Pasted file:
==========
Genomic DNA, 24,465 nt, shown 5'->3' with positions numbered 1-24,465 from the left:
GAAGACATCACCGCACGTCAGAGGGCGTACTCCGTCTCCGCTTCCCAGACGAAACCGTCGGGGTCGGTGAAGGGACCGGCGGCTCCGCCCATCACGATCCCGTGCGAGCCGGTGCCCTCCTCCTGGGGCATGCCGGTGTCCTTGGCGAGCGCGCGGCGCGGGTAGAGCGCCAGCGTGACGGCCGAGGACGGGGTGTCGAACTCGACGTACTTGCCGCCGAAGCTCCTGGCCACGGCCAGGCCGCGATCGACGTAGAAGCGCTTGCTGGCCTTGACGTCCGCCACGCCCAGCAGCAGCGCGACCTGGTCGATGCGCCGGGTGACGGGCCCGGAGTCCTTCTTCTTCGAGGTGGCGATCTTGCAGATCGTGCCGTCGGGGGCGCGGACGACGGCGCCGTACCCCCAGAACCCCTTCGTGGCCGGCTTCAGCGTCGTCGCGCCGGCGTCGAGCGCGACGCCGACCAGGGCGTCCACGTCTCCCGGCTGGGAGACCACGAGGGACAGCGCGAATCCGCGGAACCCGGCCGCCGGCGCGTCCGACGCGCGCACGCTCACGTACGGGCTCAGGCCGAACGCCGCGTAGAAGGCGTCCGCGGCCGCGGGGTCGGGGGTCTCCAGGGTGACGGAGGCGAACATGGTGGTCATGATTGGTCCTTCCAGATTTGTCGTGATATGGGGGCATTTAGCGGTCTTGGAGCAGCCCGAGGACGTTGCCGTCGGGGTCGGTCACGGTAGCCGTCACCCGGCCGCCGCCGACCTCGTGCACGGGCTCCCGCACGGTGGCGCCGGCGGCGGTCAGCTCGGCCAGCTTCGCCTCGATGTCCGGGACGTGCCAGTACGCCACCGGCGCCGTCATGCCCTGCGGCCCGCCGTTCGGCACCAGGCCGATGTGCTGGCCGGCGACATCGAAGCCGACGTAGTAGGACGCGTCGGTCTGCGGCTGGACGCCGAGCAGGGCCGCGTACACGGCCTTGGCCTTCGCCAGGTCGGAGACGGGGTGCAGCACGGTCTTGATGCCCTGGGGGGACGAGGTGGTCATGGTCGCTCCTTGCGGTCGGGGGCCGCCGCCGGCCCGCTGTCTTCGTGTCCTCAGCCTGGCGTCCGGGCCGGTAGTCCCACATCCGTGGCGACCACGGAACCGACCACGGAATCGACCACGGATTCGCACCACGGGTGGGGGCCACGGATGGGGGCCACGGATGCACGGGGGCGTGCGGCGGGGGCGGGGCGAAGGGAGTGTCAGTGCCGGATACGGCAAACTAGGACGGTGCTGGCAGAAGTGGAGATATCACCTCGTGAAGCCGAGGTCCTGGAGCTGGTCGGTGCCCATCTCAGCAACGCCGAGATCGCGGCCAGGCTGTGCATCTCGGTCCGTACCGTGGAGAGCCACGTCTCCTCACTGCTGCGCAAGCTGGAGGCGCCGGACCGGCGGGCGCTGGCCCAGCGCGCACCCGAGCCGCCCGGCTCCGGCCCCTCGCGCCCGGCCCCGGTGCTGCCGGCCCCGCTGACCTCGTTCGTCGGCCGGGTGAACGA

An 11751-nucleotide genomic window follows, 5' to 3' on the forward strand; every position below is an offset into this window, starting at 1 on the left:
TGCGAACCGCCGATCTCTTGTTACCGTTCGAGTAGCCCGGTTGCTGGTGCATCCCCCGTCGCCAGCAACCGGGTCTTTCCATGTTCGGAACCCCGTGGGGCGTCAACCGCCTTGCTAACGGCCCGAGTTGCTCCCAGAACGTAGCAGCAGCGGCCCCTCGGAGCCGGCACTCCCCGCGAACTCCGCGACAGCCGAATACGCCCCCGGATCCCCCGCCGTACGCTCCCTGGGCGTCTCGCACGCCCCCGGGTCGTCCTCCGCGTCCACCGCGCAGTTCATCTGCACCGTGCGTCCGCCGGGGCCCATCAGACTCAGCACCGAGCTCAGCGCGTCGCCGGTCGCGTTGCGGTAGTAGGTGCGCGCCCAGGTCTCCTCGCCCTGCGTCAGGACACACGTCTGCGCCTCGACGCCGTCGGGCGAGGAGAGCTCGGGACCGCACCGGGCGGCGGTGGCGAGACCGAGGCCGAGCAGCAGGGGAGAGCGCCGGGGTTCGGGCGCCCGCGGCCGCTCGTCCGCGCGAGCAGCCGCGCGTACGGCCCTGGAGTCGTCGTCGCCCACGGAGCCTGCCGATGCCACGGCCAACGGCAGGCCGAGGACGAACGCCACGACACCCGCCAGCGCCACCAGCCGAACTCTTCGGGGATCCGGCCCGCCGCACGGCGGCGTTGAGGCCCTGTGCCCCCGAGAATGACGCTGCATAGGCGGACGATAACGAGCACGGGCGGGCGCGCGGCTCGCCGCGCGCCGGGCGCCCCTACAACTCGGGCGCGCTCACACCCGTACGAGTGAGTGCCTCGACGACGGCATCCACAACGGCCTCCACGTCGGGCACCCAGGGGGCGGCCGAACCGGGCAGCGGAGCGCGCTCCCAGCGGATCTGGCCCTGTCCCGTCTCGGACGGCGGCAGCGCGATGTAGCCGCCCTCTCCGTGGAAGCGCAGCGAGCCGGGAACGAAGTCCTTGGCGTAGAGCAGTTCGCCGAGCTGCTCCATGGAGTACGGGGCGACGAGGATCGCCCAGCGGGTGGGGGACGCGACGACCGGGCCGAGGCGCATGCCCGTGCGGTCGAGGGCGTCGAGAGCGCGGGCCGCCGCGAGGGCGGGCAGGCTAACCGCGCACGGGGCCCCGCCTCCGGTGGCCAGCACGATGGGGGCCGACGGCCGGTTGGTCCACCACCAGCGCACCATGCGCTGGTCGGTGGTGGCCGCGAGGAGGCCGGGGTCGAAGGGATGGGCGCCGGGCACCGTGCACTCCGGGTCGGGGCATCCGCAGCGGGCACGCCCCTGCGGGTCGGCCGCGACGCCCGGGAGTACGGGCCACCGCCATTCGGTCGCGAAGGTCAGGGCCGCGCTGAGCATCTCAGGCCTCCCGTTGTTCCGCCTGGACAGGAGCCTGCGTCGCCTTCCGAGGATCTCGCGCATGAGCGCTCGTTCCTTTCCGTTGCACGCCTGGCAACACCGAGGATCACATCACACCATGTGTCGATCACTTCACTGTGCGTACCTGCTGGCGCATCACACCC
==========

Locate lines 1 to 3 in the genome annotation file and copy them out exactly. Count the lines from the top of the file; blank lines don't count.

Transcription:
Genomic DNA, 24,465 nt, shown 5'->3' with positions numbered 1-24,465 from the left:
GAAGACATCACCGCACGTCAGAGGGCGTACTCCGTCTCCGCTTCCCAGACGAAACCGTCGGGGTCGGTGAAGGGACCGGCGGCTCCGCCCATCACGATCCCGTGCGAGCCGGTGCCCTCCTCCTGGGGCATGCCGGTGTCCTTGGCGAGCGCGCGGCGCGGGTAGAGCGCCAGCGTGACGGCCGAGGACGGGGTGTCGAACTCGACGTACTTGCCGCCGAAGCTCCTGGCCACGGCCAGGCCGCGATCGACGTAGAAGCGCTTGCTGGCCTTGACGTCCGCCACGCCCAGCAGCAGCGCGACCTGGTCGATGCGCCGGGTGACGGGCCCGGAGTCCTTCTTCTTCGAGGTGGCGATCTTGCAGATCGTGCCGTCGGGGGCGCGGACGACGGCGCCGTACCCCCAGAACCCCTTCGTGGCCGGCTTCAGCGTCGTCGCGCCGGCGTCGAGCGCGACGCCGACCAGGGCGTCCACGTCTCCCGGCTGGGAGACCACGAGGGACAGCGCGAATCCGCGGAACCCGGCCGCCGGCGCGTCCGACGCGCGCACGCTCACGTACGGGCTCAGGCCGAACGCCGCGTAGAAGGCGTCCGCGGCCGCGGGGTCGGGGGTCTCCAGGGTGACGGAGGCGAACATGGTGGTCATGATTGGTCCTTCCAGATTTGTCGTGATATGGGGGCATTTAGCGGTCTTGGAGCAGCCCGAGGACGTTGCCGTCGGGGTCGGTCACGGTAGCCGTCACCCGGCCGCCGCCGACCTCGTGCACGGGCTCCCGCACGGTGGCGCCGGCGGCGGTCAGCTCGGCCAGCTTCGCCTCGATGTCCGGGACGTGCCAGTACGCCACCGGCGCCGTCATGCCCTGCGGCCCGCCGTTCGGCACCAGGCCGATGTGCTGGCCGGCGACATCGAAGCCGACGTAGTAGGACGCGTCGGTCTGCGGCTGGACGCCGAGCAGGGCCGCGTACACGGCCTTGGCCTTCGCCAGGTCGGAGACGGGGTGCAGCACGGTCTTGATGCCCTGGGGGGACGAGGTGGTCATGGTCGCTCCTTGCGGTCGGGGGCCGCCGCCGGCCCGCTGTCTTCGTGTCCTCAGCCTGGCGTCCGGGCCGGTAGTCCCACATCCGTGGCGACCACGGAACCGACCACGGAATCGACCACGGATTCGCACCACGGGTGGGGGCCACGGATGGGGGCCACGGATGCACGGGGGCGTGCGGCGGGGGCGGGGCGAAGGGAGTGTCAGTGCCGGATACGGCAAACTAGGACGGTGCTGGCAGAAGTGGAGATATCACCTCGTGAAGCCGAGGTCCTGGAGCTGGTCGGTGCCCATCTCAGCAACGCCGAGATCGCGGCCAGGCTGTGCATCTCGGTCCGTACCGTGGAGAGCCACGTCTCCTCACTGCTGCGCAAGCTGGAGGCGCCGGACCGGCGGGCGCTGGCCCAGCGCGCACCCGAGCCGCCCGGCTCCGGCCCCTCGCGCCCGGCCCCGGTGCTGCCGGCCCCGCTGACCTCGTTCGTCGGCCGGGTGAACGA

An 11751-nucleotide genomic window follows, 5' to 3' on the forward strand; every position below is an offset into this window, starting at 1 on the left: